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View Full Version : Low G on a soprano



zztush
03-19-2016, 01:23 AM
I have a low G string and I have tried low G several times on my soprano. I used to think that low G string did not sound good with other strings. But now I am thinking different way. It still doesn't harmonize well with other strings. But I think low G string sounds much better than CE and A strings on my soprano. It sounds loud and has much sustain. And I think I should not remove low G string this time.

Low G string gives me another 5 good tones. Hence I need not use 5 shrill tones on up the neck when I transpose the key 5 steps down. And there low 5 tones allow me to transpose more chance to key of C F or G when I arrange chord solo.

I don't like shrill sounds and low G gives more chance to use low position for me on my soprano.

coolkayaker1
03-19-2016, 03:49 AM
Cool.:o:rolleyes:

PhilUSAFRet
03-19-2016, 04:06 AM
While there is an inverse relationship between short scale length and low g efficiency, my philosophy is if you like it, go for it.

stevepetergal
03-19-2016, 04:23 AM
Low G string gives me another 5 good tones. Hence I need not use 5 shrill tones on up the neck when I transpose the key 5 steps down. And there low 5 tones allow me to transpose more chance to key of C F or G when I arrange chord solo.

Yeah, this is right, But it only works with five more notes. I play low G a lot but still, it's only 5 more notes.

kvehe
03-19-2016, 06:10 AM
I have a low-G soprano, and I like it very much when I'm just playing alone. It sounds weird when I play with others, so I don't use that particular instrument then.

NewKid
03-19-2016, 06:14 AM
Ohta-San used a Low G on his soprano and it worked out for him too.

TopDog
03-20-2016, 12:02 AM
It does not work for me on a soprano.That's a matter of personal choice of course,
but I have used LowG on Tenor and loved it.Just not (for me) on my beloved sops!

Soundbored
03-20-2016, 02:22 AM
Re-entrant tunings come from the renaissance and baroque eras when gut strings were terrible at low frequencies. They were big and floppy, and lacked any upper harmonics. Hence the two main solutions to the problem were to either eliminate them altogether and create a thin string only treble instrument, or pair a thin string with the low string in an octave tuned "course". The renaissance guitar was four courses tuned GCEA (sound familiar?!), with the "low G" being an octave pair. So they had both G notes available, but IME the bass note dominates.

Point being that re-entrant tuning was a solution to a historical technical problem that no longer exists. Modern overwound plated strings are thin in diameter, stable, correct tension, and rich in harmonics. And the body size argument doesn't particularly hold water to me. Violins are close in size to ukes, and their lowest note is also G3.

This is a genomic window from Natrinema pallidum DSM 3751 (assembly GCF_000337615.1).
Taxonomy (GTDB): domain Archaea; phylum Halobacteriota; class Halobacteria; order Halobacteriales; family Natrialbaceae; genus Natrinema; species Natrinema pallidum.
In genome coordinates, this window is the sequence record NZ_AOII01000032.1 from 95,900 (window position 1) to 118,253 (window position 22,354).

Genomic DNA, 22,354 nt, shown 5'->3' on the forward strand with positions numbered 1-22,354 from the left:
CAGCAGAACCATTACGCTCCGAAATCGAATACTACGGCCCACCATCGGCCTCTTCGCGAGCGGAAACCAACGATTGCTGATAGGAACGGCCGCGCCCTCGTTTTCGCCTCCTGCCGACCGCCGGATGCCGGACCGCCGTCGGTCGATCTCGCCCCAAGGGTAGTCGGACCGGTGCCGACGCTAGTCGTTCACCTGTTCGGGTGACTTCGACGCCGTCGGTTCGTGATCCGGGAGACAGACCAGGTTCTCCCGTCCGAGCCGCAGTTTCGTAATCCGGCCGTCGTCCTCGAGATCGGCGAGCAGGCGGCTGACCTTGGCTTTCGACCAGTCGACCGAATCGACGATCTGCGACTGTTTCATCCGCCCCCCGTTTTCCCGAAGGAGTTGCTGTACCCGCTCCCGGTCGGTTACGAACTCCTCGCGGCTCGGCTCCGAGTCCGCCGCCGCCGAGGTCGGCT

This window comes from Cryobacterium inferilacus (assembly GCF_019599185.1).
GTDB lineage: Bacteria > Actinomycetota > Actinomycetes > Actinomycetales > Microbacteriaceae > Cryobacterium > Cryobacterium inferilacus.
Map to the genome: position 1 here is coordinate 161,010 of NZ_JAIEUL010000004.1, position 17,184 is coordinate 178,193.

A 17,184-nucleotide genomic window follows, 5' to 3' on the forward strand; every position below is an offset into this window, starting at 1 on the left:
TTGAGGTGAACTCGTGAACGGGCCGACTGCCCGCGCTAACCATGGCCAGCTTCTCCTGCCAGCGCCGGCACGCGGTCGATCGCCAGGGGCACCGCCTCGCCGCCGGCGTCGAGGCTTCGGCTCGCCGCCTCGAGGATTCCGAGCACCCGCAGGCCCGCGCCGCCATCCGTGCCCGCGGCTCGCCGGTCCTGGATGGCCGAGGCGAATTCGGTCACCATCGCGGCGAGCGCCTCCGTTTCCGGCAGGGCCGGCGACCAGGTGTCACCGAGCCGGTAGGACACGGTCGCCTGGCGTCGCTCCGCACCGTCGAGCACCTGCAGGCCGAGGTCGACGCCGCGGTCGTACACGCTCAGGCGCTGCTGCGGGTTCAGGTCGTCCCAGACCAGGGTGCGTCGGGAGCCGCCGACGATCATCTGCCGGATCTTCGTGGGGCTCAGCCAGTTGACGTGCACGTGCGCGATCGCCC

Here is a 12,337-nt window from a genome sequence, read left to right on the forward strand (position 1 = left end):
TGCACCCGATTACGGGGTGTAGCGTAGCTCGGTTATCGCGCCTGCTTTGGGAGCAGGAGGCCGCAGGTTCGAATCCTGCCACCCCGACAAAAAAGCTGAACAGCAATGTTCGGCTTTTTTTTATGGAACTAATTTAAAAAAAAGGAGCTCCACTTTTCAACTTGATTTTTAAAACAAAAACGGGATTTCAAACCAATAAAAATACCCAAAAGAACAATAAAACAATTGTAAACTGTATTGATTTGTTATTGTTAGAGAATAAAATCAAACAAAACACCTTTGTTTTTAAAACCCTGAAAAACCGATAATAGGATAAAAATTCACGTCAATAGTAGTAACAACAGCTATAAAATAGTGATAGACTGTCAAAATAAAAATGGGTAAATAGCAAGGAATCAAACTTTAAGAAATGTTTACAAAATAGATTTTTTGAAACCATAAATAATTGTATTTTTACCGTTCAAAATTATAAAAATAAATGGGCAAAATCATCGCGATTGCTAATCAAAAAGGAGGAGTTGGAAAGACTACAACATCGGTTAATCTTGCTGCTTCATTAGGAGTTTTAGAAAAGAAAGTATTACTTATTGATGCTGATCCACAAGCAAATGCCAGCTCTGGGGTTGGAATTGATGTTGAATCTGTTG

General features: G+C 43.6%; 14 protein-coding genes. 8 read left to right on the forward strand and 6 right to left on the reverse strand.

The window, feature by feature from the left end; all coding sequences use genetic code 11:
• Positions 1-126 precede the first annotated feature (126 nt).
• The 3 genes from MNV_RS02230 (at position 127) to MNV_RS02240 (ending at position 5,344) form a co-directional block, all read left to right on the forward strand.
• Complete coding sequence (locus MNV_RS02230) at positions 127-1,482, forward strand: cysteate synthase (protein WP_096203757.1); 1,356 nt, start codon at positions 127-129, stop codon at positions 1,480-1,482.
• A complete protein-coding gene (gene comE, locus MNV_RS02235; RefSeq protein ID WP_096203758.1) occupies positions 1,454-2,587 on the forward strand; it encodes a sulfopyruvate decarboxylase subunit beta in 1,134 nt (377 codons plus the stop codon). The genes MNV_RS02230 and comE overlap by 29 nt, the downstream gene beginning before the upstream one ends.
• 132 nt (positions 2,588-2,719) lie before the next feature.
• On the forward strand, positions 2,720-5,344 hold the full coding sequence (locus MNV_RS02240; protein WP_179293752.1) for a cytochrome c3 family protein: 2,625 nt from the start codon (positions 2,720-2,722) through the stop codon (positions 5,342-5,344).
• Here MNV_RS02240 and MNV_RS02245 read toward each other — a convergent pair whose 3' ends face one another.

I'm also a fan of using a wound C. I'm in the process of cutting a new nut to accommodate one for my Kiwaya. It's a tiny .020 diameter, so the stock C-string nut slot isn't usable.

Wicked
03-20-2016, 05:42 AM
I actually have my D'Angelico archtop soprano strung with South Coast classical metals (linear/low g). It works great. I would prefer a slightly higher tension though.

Soundbored
03-20-2016, 07:56 AM
I actually have my D'Angelico archtop soprano strung with South Coast classical metals (linear/low g). It works great. I would prefer a slightly higher tension though.

If you want to increase tension, then you need to use a string with a higher Unit Weight. Diameter is irrelevant.
D'Addario has a pdf on their site with the UW of nearly every string they make, and the tension formula. Sadly uke strings are not in the document, but you can derive their UW using the stated tensions at 13" scale length.

A typical classical guitar 0.028 D string will have about 7.5 lbs of tension on a soprano ukulele.

Wicked
03-20-2016, 10:43 AM
Thanks. The problem is the metal strings. South Coast designed the set with a 17 inch scale length in mind. If I tune the uke up a few half tones, the tension is perfect, but I want to keep it in C.

kolibri
03-27-2016, 03:30 AM
There is a XS soprano model by Romero Creations that comes with low G (originally with LaBella Pro strings). It's a small and very portable uke. A review of XS soprano
http://forum.ukuleleunderground.com/showthread.php?101589-Review-of-my-Romero-Creations-XS-Soprano

Braga2966
03-28-2016, 03:46 AM
I have low G on all of my Ukes as I play rock music and I love the warm balance it brings.

I've tried almost all the Low Gs they will have different textures and tones but in the end it's what you want to hear.

kaizersoza
04-18-2016, 08:35 PM
there is no right or wrong, if it floats your boat go for it, its not my bag because I love the sound of a soprano uke as it should sound, I regularly play my flue in low g and it sounds lovely, but I tend to keep my soprano's in re entrant tuning